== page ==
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When I returned home, Mother was waiting. ‘So here you are,’ she said. ‘I’ve told you often enough not to go gallivanting with the boys.’

‘They’re my friends,’ I said.

‘They are young men and you are coming of age, and should start behaving as a proper maiden.’

‘I’m a child. You’ve said it many times.’

‘Not anymore. Go to your father now as he has things he wishes to say to you.’

I heard a throat clearing and saw my father’s figure fill the doorway. With a wide smile, I ran and hugged him around the waist.


‘How are you, my diamond?’

He led me by the hand to his swing. I waited with eager anticipation and, as expected, Father scooped me up and settled me beside him. My happy legs hung loose, and I kicked my feet as if playing in water.

‘What is this, my gold, wet clothes?’ Father looked surprised. He pretended.

‘She was by the river, with the boys again,’ said Mother. I made a face at her and she said, ‘See her naughtiness. It is all your fault.’

I twisted my face even more and, with a huff, crossed my arms high on my chest.

Father laughed and said, ‘Come, come, my emerald, be polite.’

‘Okay, Father.’ I unfolded my arms and, with a fake smile, said, ‘Sorry, Mother.’

‘See how she dramas. Look at her!’ Mother sighed. ‘You and your father, do as you wish, I don’t care.’ So grumbling, Mother disappeared into her vast kitchen, and left me feeling sorry for the poor servants.

‘Did you see any crocodiles by the river?’

‘No, Father, but the boat sailed well.’

‘You mean the boat I purchased for your birthday and hid in my secret place?’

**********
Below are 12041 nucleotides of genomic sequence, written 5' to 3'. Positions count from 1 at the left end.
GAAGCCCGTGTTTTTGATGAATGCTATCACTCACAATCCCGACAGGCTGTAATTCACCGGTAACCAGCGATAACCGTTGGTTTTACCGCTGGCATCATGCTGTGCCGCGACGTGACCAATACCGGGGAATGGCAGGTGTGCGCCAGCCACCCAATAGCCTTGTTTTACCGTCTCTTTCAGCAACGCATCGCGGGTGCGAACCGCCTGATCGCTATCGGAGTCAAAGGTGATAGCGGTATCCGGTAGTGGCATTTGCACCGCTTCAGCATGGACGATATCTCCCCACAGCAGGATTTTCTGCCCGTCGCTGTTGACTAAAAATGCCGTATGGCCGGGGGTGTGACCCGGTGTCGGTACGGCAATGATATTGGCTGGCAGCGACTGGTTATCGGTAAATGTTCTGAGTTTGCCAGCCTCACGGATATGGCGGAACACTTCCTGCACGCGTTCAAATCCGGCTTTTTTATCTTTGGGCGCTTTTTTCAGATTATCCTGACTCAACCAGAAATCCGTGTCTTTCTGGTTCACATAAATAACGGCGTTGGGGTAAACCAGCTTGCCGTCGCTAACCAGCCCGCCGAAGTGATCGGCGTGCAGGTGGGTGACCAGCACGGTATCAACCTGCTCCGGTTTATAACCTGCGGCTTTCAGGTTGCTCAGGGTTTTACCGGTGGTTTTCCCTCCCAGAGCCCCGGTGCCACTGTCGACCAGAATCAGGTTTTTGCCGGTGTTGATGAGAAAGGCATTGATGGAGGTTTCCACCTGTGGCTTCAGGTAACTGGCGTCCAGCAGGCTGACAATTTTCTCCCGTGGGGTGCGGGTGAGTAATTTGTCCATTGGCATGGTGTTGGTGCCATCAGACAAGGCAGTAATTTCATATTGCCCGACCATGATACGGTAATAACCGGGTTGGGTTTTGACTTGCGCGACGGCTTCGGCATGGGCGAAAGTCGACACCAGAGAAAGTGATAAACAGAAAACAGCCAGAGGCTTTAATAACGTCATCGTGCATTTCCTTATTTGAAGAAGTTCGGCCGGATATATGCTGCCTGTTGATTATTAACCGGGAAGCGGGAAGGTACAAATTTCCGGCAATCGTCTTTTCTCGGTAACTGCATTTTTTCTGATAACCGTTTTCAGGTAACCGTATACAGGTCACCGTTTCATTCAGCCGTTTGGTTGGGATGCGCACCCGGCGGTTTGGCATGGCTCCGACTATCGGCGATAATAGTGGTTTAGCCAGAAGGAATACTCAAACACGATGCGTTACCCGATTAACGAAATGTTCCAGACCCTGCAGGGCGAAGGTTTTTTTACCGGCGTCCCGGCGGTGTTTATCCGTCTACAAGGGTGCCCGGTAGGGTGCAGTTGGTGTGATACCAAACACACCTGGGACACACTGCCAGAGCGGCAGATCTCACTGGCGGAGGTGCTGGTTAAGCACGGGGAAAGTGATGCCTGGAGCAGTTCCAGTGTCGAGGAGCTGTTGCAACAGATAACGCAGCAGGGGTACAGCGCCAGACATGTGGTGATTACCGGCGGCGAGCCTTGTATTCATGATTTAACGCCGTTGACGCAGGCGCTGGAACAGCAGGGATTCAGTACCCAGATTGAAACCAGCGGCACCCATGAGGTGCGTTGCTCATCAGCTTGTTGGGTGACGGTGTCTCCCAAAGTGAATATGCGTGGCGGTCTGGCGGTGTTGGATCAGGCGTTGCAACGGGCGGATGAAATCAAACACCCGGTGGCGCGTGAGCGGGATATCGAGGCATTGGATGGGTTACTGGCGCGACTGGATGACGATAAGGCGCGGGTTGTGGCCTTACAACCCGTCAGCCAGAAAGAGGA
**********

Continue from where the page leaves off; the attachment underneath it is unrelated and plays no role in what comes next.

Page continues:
‘Oops!’ I covered my mouth.

Father laughed and, in a gentle voice, he said, ‘I’m aware, my little ruby, that you’ve discovered all my hiding places.’ Then, leaning in, he whispered. ‘But your mother does not know, so let it be our secret.’ I rewarded him with several conspiratorial bops of my head.

‘Where is the boat?’ asked Father.

‘Oh, the boys teased, so I rose to their challenge and sailed the boat in the river. Perhaps that was why the crocodiles kept away. You know, it was a wooden boat and crocodiles don’t like to eat wood.’

‘Ah, yes, of course, my blue sapphire, crocodiles detest wood.’

‘Oh, you know too? You’re a clever Father.’ Seeing my father’s pleased look, I brought my courage to full play and puckered to look pitiful.

‘But the rocks had no such qualms,’ I said, ‘and they smashed my boat and it broke.’

‘Oh dear, my emerald, some rocks can be so inconsiderate.’

I paused and wondered whether Father was teasing me. I had to put him to the test, and so I whined.

‘But it was not my fault, and Anandan forced me to sail it.’

I tried to force out tears, but it did not work. And I had forgotten to bring along my chilli—the green one. Not the red, because I was not silly anymore. After the Old Watchman incident, I resorted to the milder green ones.

Copyright @ Eric Alagan, 2019

Song of the Ankle Rings, an adaptation of Silappatikaram

Continued on Monday: Broken Precious